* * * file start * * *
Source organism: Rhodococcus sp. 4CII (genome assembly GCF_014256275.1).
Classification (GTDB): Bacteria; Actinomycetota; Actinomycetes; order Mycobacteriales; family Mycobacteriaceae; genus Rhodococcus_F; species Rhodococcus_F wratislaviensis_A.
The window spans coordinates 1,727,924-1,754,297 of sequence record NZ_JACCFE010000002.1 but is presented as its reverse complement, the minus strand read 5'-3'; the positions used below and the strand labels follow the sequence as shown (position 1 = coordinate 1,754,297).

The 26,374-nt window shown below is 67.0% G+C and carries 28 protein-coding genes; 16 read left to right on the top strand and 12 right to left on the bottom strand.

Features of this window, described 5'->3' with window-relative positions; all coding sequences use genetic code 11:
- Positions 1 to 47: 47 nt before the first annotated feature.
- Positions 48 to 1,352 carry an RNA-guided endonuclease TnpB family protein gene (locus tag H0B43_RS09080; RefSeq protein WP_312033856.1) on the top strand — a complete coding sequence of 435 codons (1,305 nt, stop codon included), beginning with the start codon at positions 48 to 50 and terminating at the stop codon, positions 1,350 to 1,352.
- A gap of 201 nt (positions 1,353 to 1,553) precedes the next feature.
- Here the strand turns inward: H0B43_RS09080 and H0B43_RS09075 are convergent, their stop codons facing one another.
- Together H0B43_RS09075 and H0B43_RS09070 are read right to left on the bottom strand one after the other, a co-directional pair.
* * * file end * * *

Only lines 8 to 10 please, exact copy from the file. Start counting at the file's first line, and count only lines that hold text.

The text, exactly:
- A gap of 201 nt (positions 1,353 to 1,553) precedes the next feature.
- Here the strand turns inward: H0B43_RS09080 and H0B43_RS09075 are convergent, their stop codons facing one another.
- Together H0B43_RS09075 and H0B43_RS09070 are read right to left on the bottom strand one after the other, a co-directional pair.